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PERUN was the thunder god of the heathen Slavs. A fructifier, a purifier, and an overseer of right and order, he was the adversary of the Slavic "black god" (Chernobog, Veles). His actions were perceived by the senses: he was seen in the thunderbolt, he was heard in the crackling rattle of stones or the thunderous bellow of the bull or he-goat, and he was felt in the sharp touch of an ax blade.

The cult of Perun among the Baltic Slavs is attested by the Byzantine historian Procopius in the sixth century ce. In the Russian Primary Chronicle, compiled circa 1111, Perun is invoked by name in the treaties of 945 and 971, and his name is first in the list of gods compiled by Vladimir I in 980. As Prone, Perun was worshiped in oak groves by West Slavs, and he is so named in Helmold's Chronica Slavorum of the twelfth century. Saxo Grammaticus mentions Perun's son, whom he calls Porenutius, in his Gesta Danorum of the early thirteenth century.

The root per-/perk -, meaning "to strike, to splinter," is common to Indo-European languages. Close relatives to the Slavic name Perun are the Lithuanian Perkūnas, Prussian Perkonis, Latvian Pērkons, Old Icelandic Fjo̜r-gynn, and Greek Zeus keraunos (from a taboo *peraunos ). Common nouns derived from the same Indo-European rootSanskrit parjanyah ("cloud, thunder"), Hittite peruna ("mountaintop"), Gothic fairguni ("oak forest"), Celtic hercynia (from silva, "oak forest"), and Latin quercus (from *perkus, "pine" or, earlier, "oak")suggest prehistoric ties between Indo-European thunder gods and clouds (i.e., rain), oaks, oak forests, and mountaintops. The veneration of the Slavic *pergynja (Russian peregynia, Polish przeginia ), meaning "oak forest," is attested by Russian literary sources. West Slavic and South Slavic personal names and place-names with the root per - are mostly linked with "oak," "oak forest," and "hill": Perun gora (Serbian), Perunowa gora (Polish), and Porun, the name of a hill in Istria. The word for "Thursday" (Thor's day) in the Polabian dialect is peründan, which literally means "lightning."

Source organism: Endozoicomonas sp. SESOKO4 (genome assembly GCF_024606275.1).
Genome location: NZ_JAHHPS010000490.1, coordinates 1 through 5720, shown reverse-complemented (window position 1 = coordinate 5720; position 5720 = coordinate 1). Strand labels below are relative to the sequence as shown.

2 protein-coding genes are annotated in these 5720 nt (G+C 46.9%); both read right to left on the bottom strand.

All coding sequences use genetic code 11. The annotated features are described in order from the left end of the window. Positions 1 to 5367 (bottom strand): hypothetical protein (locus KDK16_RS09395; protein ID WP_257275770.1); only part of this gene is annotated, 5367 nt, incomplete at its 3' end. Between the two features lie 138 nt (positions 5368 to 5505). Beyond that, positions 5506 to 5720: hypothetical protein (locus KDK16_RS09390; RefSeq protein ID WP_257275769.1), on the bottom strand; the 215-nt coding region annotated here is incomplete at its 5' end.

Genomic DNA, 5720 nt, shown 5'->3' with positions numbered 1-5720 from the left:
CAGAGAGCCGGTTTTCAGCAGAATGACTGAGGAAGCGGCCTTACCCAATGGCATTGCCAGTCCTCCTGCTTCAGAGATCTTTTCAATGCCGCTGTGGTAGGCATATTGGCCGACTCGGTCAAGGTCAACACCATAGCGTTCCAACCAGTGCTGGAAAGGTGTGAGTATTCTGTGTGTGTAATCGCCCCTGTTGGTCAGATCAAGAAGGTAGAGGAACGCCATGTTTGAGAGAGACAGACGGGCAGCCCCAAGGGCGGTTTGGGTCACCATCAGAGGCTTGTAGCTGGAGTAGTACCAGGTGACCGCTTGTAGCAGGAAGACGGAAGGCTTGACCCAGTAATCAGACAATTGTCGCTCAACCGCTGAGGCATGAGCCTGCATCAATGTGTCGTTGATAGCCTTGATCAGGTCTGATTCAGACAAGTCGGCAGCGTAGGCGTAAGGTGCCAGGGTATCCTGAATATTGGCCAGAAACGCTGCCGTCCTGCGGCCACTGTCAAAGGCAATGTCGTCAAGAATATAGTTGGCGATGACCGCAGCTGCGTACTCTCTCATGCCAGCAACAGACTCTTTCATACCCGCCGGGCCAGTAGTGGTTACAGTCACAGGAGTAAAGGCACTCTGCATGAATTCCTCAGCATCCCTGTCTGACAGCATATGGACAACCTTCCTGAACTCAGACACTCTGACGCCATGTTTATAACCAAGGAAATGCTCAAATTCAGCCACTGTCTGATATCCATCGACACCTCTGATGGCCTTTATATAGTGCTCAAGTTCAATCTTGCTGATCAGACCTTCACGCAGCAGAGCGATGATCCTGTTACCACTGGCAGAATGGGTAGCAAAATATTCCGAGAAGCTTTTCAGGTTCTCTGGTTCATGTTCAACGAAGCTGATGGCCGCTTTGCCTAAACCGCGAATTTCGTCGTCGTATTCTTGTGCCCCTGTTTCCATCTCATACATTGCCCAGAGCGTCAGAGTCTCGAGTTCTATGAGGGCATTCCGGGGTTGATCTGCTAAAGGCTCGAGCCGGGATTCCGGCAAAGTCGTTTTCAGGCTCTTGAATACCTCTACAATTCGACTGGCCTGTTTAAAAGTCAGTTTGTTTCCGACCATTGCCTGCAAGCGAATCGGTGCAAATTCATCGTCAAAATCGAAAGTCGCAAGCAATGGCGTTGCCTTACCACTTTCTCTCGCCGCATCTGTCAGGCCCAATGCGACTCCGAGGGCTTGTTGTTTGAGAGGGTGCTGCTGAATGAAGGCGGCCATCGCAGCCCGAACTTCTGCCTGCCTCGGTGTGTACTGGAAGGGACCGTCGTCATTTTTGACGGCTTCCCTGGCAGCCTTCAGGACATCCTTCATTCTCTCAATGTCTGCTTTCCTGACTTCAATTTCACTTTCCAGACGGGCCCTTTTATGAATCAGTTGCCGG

In the Christian period, worship of Perun was gradually transferred to the old, white-bearded Saint Elijah (Russian, Il'ia), who traveled across the sky in a fiery chariot (as the Lithuanian thunder god, copper-bearded Perkunas, is still believed to do). In folk beliefs, Perun's fructifying, life-stimulating, and purifying functions are still performed by his traditional instruments: ax, bull, he-goat, dove, and cuckoo. Sacrifice of a bull and a communal feast on Saint Il'ia's Day, July 20, in honor of Perun or Il'ia were last recorded in northern Russia in 1907, when they were combined with Christian hymns and blessings. The meat was prepared entirely by men and then taken into the church and divided among the villagers (see Otto Schrader, Die Indogermanen, 1907).


Darkevich, V. P. "Topor kak simvol Peruna v drevnerusskom iazychestve." Sovetskaia arkheologiia 4 (1961): 91102.

Duridanov, I. "Urslav: Perun und seine Spuren in der Topo-nymie." Studia Slavica Academiae Scientiarum Hungaricae 12 (1966): 99102.

Gimbutas, Marija. "Perkūnas/Perun: The Thunder God of the Balts and the Slavs." Journal of Indo-European Studies 1 (1973): 466478.

Ivanov, J. "Kul't Peruna u iuzhnykh slavian." Izvestiia 8, no. 4 (1903): 140174.

Rozniecki, Stan. "Perun und Thor: Ein Beitrag zur Quellenkritik der russischen Mythologie." Archiv für slawische Philologie (Berlin) 23 (1901): 462520.

New Sources

Yoffe, Mark, and Joseph Krafczik. Perun: The God of Thunder. New York, 2003.

Marija Gimbutas (1987)

Revised Bibliography